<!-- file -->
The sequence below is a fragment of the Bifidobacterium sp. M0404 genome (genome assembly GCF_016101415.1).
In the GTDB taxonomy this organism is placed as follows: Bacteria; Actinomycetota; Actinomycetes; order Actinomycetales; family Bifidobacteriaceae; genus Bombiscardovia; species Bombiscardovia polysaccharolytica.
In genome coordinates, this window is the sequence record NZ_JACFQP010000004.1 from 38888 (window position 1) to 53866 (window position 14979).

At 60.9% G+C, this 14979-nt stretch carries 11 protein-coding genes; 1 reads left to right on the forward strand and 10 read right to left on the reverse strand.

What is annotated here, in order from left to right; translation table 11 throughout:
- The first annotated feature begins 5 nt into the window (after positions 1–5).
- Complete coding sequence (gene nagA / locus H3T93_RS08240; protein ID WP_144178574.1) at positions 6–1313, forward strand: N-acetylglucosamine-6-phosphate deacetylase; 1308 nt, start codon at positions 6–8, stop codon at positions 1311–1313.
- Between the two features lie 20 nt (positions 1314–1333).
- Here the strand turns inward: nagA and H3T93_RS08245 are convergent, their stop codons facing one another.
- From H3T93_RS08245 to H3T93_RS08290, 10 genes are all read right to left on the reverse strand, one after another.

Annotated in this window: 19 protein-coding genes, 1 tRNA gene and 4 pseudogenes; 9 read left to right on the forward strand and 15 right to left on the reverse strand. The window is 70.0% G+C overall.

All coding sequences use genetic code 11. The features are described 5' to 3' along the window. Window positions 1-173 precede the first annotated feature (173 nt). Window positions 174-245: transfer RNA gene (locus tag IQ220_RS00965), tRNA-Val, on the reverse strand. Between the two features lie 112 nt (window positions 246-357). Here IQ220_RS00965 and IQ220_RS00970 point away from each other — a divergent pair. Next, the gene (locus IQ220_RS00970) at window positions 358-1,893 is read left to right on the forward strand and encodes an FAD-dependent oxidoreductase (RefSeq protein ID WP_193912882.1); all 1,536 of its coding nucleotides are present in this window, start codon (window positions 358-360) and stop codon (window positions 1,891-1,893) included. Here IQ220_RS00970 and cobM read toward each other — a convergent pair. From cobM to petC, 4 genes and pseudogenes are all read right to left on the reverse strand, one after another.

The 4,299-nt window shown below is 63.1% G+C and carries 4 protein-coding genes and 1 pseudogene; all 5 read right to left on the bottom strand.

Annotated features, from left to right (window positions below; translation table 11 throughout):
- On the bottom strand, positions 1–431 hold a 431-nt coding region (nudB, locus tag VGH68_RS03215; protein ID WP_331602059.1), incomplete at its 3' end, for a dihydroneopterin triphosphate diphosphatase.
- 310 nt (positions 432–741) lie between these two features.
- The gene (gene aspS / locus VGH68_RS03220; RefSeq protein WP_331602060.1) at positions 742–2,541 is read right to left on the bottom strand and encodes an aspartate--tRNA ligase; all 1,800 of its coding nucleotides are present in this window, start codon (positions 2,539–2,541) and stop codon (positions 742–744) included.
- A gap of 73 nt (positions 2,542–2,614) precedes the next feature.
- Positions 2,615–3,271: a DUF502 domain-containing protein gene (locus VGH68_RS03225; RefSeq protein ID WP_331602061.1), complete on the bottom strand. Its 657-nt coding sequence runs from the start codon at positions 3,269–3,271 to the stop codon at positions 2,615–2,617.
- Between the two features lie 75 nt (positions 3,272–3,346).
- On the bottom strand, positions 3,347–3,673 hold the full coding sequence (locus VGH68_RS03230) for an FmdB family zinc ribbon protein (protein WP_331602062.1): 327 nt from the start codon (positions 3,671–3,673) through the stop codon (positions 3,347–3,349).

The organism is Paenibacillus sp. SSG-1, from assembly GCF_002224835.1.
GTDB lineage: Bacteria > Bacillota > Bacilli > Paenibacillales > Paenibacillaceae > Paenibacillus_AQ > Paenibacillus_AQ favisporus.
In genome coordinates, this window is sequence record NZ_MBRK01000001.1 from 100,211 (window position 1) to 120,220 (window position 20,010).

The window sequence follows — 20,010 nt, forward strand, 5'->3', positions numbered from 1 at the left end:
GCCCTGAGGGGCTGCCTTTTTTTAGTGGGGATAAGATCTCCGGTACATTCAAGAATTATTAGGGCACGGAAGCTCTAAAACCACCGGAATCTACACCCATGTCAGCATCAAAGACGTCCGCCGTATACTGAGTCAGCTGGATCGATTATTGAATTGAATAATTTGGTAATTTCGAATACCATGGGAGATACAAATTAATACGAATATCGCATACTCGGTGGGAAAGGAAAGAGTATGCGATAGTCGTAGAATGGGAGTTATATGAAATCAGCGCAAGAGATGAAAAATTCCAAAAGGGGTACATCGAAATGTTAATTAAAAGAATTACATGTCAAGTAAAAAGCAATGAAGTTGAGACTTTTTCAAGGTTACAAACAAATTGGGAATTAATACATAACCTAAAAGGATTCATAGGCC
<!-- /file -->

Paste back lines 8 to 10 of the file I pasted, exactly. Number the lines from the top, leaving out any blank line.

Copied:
- Between the two features lie 20 nt (positions 1314–1333).
- Here the strand turns inward: nagA and H3T93_RS08245 are convergent, their stop codons facing one another.
- From H3T93_RS08245 to H3T93_RS08290, 10 genes are all read right to left on the reverse strand, one after another.